This risks disincentivising a source of funding which is important in the burgeoning market for private damages actions. Nevertheless, in 2019 four CPO applications were lodged with the CAT, separate to those relating to the Mastercard/Visa action. It is not yet clear whether cost recovery will act as a deterrent.
The CRA15 also brought in a new ‘fast track’ procedure, aimed at encouraging and facilitating competition claims by SMEs which might otherwise not be brought at all. Under the ‘fast track’ procedure, a claim is expedited so that the hearing takes place within six months and the CAT has the power to impose caps on the parties’ costs.
One example of a successful action in 2019 is the Achilles case involving a challenge to the rail infrastructure operator’s requirement for those working on certain infrastructure to use a particular assurance scheme. The challenge succeeded on Chapter I and dominance grounds. Numerous other ‘fast track’ actions have led to settlements.
During the transition period which lasts until no later than 31 December 2020 the European Commission will continue to monitor and enforce Articles 101 or 102 TFEU in the UK, retain jurisdiction over existing cases and have the power to open new investigations into the UK elements of cartels involving potential effects on cross-border trade. European law will also continue to take primacy in the UK. For ongoing cases at the end of a transition period the CMA will be able to open a parallel investigation into the same conduct. New cases involving UK effects would fall within the CMA’s remit, although they may also fall within the EU’s competence where there are effects in the EU.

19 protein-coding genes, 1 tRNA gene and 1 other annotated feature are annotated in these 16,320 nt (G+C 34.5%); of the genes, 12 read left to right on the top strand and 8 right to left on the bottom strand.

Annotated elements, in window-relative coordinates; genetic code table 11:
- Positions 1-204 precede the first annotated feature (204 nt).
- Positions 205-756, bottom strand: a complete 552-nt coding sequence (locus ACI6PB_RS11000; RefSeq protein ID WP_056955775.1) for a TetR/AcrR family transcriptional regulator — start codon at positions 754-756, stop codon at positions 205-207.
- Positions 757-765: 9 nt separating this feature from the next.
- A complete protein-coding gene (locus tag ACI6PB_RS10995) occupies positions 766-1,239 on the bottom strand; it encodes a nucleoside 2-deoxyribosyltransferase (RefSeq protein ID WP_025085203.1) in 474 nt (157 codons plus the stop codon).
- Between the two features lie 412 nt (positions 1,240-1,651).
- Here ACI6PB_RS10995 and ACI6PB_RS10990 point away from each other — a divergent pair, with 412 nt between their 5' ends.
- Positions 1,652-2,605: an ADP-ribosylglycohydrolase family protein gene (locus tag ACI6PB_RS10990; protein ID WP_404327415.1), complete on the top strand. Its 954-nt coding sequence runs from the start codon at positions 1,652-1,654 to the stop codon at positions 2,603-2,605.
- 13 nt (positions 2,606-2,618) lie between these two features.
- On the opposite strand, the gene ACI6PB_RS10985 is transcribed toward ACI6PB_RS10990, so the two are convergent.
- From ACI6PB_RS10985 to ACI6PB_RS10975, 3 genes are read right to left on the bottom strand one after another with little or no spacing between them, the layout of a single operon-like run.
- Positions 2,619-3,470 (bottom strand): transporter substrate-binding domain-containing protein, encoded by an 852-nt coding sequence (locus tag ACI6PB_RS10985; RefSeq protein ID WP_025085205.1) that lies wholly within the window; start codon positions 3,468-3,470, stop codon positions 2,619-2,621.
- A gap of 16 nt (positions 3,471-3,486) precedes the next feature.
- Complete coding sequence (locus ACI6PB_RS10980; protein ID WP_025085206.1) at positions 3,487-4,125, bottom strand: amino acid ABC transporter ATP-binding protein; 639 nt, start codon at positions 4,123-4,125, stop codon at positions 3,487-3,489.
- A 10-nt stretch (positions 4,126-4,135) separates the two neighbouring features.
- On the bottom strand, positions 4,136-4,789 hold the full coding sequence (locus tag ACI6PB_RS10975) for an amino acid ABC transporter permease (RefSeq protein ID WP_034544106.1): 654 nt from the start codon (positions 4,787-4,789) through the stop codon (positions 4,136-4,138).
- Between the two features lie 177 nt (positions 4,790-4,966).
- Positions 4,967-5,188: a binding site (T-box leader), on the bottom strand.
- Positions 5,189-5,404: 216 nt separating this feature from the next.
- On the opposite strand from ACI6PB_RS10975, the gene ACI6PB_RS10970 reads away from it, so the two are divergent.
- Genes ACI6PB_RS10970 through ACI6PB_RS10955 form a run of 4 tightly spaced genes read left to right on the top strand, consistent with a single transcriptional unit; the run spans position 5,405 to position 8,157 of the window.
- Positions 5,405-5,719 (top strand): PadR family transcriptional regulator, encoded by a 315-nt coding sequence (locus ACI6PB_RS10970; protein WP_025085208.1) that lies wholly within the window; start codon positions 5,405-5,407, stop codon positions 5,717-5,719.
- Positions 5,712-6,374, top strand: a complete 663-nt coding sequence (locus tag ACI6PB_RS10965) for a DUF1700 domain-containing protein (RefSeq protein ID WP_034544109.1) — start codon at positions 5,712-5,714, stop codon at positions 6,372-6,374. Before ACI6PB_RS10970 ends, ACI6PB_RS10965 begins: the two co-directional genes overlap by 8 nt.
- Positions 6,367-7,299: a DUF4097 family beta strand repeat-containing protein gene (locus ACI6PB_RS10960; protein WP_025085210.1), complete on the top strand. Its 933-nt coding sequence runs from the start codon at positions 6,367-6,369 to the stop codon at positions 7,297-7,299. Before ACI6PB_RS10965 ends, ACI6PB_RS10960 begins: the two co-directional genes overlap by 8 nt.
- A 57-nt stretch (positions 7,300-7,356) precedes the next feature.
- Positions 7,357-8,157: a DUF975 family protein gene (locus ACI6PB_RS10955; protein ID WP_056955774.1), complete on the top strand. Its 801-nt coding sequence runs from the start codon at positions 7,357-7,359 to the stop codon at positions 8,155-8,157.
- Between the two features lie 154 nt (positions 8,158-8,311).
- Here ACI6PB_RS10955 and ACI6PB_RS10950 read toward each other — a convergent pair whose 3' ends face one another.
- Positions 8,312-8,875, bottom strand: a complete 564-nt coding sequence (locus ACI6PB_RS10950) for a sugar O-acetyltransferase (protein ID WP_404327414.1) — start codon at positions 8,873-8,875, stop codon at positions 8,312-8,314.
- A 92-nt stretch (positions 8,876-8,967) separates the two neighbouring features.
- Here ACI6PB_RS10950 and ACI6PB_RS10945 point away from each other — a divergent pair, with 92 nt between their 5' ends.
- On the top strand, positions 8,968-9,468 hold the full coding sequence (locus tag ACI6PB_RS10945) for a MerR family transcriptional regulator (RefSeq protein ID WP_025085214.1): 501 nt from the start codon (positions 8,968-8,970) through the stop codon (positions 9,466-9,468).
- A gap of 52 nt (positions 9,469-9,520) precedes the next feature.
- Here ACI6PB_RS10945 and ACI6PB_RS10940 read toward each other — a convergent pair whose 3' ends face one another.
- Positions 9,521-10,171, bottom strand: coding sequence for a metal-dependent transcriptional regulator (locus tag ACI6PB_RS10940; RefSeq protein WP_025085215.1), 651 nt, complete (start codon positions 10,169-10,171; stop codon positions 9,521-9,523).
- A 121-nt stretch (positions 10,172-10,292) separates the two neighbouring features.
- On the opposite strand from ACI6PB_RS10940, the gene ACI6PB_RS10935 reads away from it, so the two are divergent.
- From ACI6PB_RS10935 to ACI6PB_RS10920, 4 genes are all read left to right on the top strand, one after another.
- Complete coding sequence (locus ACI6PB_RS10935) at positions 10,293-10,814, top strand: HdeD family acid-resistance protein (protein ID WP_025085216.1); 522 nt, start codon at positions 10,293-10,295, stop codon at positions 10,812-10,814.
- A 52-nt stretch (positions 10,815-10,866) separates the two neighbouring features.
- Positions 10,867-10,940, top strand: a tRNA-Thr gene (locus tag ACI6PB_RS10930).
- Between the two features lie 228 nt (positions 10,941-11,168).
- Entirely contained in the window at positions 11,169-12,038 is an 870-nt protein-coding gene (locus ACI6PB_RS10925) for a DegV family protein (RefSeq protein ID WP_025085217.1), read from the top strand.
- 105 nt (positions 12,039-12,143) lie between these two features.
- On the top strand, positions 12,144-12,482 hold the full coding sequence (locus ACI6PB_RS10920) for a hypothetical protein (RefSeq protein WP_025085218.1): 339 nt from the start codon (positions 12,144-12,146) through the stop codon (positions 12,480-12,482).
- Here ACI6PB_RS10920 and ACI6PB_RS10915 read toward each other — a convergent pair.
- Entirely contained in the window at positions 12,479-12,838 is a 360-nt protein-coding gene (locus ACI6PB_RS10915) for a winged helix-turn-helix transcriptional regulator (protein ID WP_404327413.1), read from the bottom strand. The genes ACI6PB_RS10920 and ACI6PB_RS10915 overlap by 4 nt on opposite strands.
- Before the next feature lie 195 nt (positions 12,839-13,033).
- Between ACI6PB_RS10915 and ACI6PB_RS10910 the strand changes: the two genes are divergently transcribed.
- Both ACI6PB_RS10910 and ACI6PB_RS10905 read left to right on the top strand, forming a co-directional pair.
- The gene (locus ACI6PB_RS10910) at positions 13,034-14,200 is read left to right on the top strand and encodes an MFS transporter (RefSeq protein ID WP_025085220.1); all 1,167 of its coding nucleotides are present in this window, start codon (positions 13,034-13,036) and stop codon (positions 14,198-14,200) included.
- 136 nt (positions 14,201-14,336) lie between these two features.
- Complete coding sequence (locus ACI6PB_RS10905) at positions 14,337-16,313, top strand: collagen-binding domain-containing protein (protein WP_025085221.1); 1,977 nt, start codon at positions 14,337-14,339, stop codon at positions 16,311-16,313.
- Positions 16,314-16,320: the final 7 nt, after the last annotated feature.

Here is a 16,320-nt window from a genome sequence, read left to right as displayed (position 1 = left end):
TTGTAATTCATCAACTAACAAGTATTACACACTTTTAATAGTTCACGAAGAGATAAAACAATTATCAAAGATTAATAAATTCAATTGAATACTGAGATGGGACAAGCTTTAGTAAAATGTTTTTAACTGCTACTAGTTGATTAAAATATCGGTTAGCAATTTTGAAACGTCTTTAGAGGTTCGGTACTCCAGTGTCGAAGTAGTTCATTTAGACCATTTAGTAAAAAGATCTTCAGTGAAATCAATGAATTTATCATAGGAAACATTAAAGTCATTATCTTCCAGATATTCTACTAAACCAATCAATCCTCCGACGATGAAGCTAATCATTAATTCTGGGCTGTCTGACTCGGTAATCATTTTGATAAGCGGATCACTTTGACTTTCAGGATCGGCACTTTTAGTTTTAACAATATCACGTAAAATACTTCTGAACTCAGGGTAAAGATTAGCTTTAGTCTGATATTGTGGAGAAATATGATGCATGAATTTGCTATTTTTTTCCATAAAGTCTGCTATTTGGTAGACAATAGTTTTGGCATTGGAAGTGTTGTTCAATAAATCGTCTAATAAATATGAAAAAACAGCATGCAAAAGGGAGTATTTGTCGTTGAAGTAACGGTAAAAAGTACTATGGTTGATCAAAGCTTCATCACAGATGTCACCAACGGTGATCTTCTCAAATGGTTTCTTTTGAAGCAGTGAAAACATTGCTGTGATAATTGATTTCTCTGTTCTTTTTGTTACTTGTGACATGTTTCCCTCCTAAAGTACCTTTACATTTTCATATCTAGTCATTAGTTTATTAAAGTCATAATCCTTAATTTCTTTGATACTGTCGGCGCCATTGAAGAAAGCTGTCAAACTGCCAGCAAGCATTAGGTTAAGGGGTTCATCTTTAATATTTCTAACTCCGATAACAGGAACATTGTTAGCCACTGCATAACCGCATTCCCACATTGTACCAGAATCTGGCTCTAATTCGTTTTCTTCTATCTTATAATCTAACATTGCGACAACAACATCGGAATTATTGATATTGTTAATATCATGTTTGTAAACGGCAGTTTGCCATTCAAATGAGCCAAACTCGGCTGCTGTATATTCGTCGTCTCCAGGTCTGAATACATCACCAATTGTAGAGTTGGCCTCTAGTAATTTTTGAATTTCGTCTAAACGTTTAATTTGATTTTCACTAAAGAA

The UK Government intends to negotiate a new trade deal with the EU during the transition period, and it is anticipated that such a trade deal will give some direction on the extent to which the UK will align itself with EU competition law in the future. Although the political declaration setting out the intentions for the future framework between the EU and UK commits to ensuring open and fair competition, the UK government has said it will not seek regulatory alignment with the EU. There is a possibility of divergence from EU principles over time, but this may not be immediate as the UK government may have other priorities following the UK’s withdrawal from the EU.